A little bit of knowledge is a dangerous thing. The internet has lots of incorrect information about DUI sobriety testing. When the matter is serious as losing your license – or even jail time – you want advice from an expert.
I am that expert.
What makes me qualified to help you unlock the mysteries of DUI sobriety testing? I have…
…prosecuted hundreds of DUI’s as a Deputy County Attorney.
…cross examined endless law enforcement officers.…defended several hundred clients as a private defense attorney.
… tried DUI cases before several juries.
…been involved in DUI breath test litigation and legislation..…pored over police training manuals to know them inside and out.
It’s not illegal to have one drink and then drive. It is also not illegal to take a valid prescription and then drive. It is illegal to drive “impaired”. The tricky thing is that “impaired” doesn’t have a black and white definition. Law enforcement uses tests to gather evidence that an individual is driving impaired.
There are two types of impairment tests. There are physical Field Sobriety Tests, where you’re asked to perform a set of tasks. There are also machine measured alcohol concentration tests. These detect the amount of alcohol in your system using a blood, breath, or urine sample.
The first thing you need to understand is that you cannot “pass” a sobriety test. In the rare case that an officer believes you have not shown any indications of impairment, they may choose not to charge you with a DUI. Usually, though, the tests do show some signs of impairment.
That’s when you’ll want a defense attorney on your side. A good defense attorney will look over the video of you performing the tests and interview the officer that tested you. An experienced defense attorney can use this testing to your advantage. He or she can help you win your case or get a reduced charge.
You can help your case by understanding the field sobriety tests. Of course, nobody plans on driving impaired. But if you plan on going out on the town – even just for a beer or two – you should prepare for the worst. It is in your best interest to understand the field sobriety tests used in Montana. Knowing what you may be up against will help you perform better under pressure.Ready to get started?
The FST Basics
How do you decide that an individual is impaired? Law enforcement uses nationally recognized techniques of observing indications of alcohol or drug impairment. These tests compose what we call Field Sobriety Testing. This testing may take place where a law enforcement officer stops the subject, or in a detention center.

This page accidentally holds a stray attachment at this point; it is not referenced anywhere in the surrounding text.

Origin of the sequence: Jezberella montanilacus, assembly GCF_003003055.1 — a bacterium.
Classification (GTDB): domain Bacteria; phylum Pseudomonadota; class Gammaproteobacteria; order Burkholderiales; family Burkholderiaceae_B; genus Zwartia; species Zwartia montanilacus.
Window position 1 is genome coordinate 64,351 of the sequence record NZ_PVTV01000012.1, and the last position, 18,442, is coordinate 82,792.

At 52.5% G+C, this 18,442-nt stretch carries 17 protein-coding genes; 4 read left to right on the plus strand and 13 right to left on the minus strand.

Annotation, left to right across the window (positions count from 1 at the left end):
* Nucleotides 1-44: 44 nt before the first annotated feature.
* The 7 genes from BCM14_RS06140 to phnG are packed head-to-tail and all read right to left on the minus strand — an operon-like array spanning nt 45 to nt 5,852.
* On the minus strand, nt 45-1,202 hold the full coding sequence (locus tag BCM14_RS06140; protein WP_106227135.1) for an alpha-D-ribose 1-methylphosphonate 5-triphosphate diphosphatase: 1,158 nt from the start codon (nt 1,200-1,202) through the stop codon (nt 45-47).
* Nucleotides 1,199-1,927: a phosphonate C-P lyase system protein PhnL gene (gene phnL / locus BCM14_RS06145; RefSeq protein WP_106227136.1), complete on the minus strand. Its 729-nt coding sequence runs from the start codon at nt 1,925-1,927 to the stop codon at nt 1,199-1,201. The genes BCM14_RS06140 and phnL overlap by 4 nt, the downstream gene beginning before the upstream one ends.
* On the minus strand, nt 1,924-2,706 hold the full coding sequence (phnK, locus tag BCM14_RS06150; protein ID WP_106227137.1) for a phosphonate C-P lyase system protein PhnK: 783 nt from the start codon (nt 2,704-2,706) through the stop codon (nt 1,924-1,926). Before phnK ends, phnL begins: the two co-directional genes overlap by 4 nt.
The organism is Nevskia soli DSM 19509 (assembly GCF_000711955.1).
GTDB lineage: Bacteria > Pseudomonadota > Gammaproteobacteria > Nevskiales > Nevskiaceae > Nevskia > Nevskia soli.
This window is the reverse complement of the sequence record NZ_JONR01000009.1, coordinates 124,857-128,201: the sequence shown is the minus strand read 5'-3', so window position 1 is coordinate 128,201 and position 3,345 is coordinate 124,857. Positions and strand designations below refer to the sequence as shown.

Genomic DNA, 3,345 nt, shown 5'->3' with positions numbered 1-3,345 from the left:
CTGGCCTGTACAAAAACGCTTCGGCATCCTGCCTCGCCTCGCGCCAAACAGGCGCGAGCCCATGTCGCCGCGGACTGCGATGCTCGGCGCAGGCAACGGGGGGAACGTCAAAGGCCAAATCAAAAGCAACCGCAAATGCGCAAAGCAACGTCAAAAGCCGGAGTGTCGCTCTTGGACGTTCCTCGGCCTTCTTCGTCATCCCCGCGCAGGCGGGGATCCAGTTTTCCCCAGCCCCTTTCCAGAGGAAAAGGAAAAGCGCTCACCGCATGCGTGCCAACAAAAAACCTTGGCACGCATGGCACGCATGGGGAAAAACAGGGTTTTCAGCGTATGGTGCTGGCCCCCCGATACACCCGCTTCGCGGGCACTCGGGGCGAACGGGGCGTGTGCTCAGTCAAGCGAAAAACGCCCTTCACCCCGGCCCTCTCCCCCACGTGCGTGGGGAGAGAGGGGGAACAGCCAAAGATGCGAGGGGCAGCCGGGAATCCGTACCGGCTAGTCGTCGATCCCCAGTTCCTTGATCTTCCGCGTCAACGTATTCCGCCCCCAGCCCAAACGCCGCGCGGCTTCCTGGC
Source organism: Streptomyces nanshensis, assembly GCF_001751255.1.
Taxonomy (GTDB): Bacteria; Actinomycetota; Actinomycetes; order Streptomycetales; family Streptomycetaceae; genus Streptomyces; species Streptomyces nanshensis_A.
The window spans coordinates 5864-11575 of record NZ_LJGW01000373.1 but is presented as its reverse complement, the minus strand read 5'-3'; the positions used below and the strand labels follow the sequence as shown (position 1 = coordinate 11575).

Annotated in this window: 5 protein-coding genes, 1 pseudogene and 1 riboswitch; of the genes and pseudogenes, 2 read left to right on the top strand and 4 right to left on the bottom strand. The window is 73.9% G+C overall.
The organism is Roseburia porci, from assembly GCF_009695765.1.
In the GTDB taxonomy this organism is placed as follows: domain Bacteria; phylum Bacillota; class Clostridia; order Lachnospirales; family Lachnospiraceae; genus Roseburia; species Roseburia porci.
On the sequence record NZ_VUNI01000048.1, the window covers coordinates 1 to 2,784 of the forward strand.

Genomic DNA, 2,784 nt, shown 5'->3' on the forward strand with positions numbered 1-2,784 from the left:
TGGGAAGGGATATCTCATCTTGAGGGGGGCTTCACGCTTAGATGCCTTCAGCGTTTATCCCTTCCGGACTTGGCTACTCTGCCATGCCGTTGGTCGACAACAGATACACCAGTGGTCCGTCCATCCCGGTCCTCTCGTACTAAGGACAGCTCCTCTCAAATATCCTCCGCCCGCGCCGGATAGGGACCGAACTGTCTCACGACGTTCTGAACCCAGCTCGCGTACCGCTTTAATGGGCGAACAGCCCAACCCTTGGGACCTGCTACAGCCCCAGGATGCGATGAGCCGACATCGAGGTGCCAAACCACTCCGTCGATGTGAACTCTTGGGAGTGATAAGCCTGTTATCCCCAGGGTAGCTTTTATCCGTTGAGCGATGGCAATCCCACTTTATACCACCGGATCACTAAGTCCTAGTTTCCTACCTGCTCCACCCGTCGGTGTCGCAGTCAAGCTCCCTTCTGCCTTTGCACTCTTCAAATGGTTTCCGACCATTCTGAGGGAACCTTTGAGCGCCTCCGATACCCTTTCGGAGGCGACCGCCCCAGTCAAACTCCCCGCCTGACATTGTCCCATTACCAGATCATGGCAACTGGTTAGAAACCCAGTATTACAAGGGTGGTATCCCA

Several recognized tests exist. In Montana the majority of law enforcement agencies use four FST’s. They are the HGN test, the walk and turn test, the one-leg stand test, and blood alcohol level tests. Let’s look at these tests in more detail.
The HGN Test
HGN stands for ‘Horizontal Gaze Nystagmus’. For this test, officers have you keep your head straight and follow their finger or a pen with your eyes. The officer will start by holding the pen in front of your face. The pen is then slowly moved horizontally in front of your face to extreme angles to the sides of your face and held there. As your eye focuses on and follows the pen, the officer may or may not see the “jumping” or Nystagmus in your eye throughout the test.
Nystagmus or eyeball ‘jumping’ in the eyes can occur when a person is intoxicated. Typically the more instances of nystagmus a person exhibits, the more intoxicated they are.
The Walk and Turn Test
The Walk and Turn Test is also called a “Divided Attention” test. This test shows the officer several things. It shows him or her your ability to listen to and retain instructions, your balance, and your focus.
An inability to do any of these things is considered a sign of impairment.
First the officer will give you specific instructions in a certain order. If you can’t remember all the instructions in the correct order, the officer marks it as a sign of impairment.
The officer will instruct you to place one foot in front of the other, heel to toe. He or she will ask you to hold that position without breaking it, and without raising your arms or losing balance. (Take a second to stand up and try this. It’s not easy sober, either!) If you break that stance, the officer will note it as a sign of intoxication.
While you are holding that tricky position, the officer explains the balance part of the test. The officer will ask you to walk a straight line like a tightrope. You’re expected to place each foot in front of the other, touching them heel to toe, just like in the original stance. You will be asked to count out exactly 9 steps, and then use one foot to complete a 180 degree turn on the line.
Finally, the officer will ask you to do the same tightrope-style walk to the beginning of the same line.
During this balance test, the officer is looking for you to…
- Take too few or too many steps
- Break your stance before you begin the test
- Complete the turn other than the exact way he showed you
- Count the number of steps out loud
- Lose your balance
- Step off the line
- Not touch heel to toe
- Raise your arms